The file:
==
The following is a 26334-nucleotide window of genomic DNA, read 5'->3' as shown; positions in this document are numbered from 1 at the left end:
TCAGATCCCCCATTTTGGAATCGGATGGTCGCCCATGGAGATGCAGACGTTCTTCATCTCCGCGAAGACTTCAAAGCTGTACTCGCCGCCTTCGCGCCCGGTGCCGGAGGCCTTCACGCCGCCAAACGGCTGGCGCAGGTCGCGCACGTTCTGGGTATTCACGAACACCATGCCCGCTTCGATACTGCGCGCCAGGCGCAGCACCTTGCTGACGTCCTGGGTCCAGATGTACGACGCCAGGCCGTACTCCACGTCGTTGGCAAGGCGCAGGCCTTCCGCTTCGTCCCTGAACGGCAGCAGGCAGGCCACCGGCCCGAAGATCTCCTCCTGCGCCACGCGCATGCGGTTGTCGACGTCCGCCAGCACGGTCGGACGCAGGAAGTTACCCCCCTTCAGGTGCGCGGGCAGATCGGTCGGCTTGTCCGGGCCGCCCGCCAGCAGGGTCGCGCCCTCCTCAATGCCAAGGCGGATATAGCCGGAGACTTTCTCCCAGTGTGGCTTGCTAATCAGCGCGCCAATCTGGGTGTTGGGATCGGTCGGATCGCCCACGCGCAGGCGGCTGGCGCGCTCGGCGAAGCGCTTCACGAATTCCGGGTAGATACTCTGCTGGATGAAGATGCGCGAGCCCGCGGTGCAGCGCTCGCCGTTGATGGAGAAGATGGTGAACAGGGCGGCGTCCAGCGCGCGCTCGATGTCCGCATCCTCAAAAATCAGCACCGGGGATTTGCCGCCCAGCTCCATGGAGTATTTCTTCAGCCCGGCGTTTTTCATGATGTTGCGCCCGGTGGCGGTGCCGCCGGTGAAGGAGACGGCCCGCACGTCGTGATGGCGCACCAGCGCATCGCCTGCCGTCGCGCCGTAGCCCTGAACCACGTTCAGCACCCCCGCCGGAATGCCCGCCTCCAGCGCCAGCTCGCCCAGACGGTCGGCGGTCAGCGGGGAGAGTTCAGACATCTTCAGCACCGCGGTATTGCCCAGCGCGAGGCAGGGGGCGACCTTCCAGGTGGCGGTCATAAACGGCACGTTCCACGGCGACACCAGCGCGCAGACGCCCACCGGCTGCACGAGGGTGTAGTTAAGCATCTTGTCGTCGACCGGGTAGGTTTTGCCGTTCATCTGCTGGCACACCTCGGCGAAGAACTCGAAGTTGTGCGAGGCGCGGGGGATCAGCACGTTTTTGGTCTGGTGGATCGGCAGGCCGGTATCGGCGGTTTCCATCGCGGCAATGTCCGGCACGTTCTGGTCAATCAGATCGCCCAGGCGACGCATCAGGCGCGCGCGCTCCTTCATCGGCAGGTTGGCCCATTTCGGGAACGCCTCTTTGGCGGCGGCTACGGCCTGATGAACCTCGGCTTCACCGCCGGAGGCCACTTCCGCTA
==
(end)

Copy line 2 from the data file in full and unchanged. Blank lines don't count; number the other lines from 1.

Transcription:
TCAGATCCCCCATTTTGGAATCGGATGGTCGCCCATGGAGATGCAGACGTTCTTCATCTCCGCGAAGACTTCAAAGCTGTACTCGCCGCCTTCGCGCCCGGTGCCGGAGGCCTTCACGCCGCCAAACGGCTGGCGCAGGTCGCGCACGTTCTGGGTATTCACGAACACCATGCCCGCTTCGATACTGCGCGCCAGGCGCAGCACCTTGCTGACGTCCTGGGTCCAGATGTACGACGCCAGGCCGTACTCCACGTCGTTGGCAAGGCGCAGGCCTTCCGCTTCGTCCCTGAACGGCAGCAGGCAGGCCACCGGCCCGAAGATCTCCTCCTGCGCCACGCGCATGCGGTTGTCGACGTCCGCCAGCACGGTCGGACGCAGGAAGTTACCCCCCTTCAGGTGCGCGGGCAGATCGGTCGGCTTGTCCGGGCCGCCCGCCAGCAGGGTCGCGCCCTCCTCAATGCCAAGGCGGATATAGCCGGAGACTTTCTCCCAGTGTGGCTTGCTAATCAGCGCGCCAATCTGGGTGTTGGGATCGGTCGGATCGCCCACGCGCAGGCGGCTGGCGCGCTCGGCGAAGCGCTTCACGAATTCCGGGTAGATACTCTGCTGGATGAAGATGCGCGAGCCCGCGGTGCAGCGCTCGCCGTTGATGGAGAAGATGGTGAACAGGGCGGCGTCCAGCGCGCGCTCGATGTCCGCATCCTCAAAAATCAGCACCGGGGATTTGCCGCCCAGCTCCATGGAGTATTTCTTCAGCCCGGCGTTTTTCATGATGTTGCGCCCGGTGGCGGTGCCGCCGGTGAAGGAGACGGCCCGCACGTCGTGATGGCGCACCAGCGCATCGCCTGCCGTCGCGCCGTAGCCCTGAACCACGTTCAGCACCCCCGCCGGAATGCCCGCCTCCAGCGCCAGCTCGCCCAGACGGTCGGCGGTCAGCGGGGAGAGTTCAGACATCTTCAGCACCGCGGTATTGCCCAGCGCGAGGCAGGGGGCGACCTTCCAGGTGGCGGTCATAAACGGCACGTTCCACGGCGACACCAGCGCGCAGACGCCCACCGGCTGCACGAGGGTGTAGTTAAGCATCTTGTCGTCGACCGGGTAGGTTTTGCCGTTCATCTGCTGGCACACCTCGGCGAAGAACTCGAAGTTGTGCGAGGCGCGGGGGATCAGCACGTTTTTGGTCTGGTGGATCGGCAGGCCGGTATCGGCGGTTTCCATCGCGGCAATGTCCGGCACGTTCTGGTCAATCAGATCGCCCAGGCGACGCATCAGGCGCGCGCGCTCCTTCATCGGCAGGTTGGCCCATTTCGGGAACGCCTCTTTGGCGGCGGCTACGGCCTGATGAACCTCGGCTTCACCGCCGGAGGCCACTTCCGCTA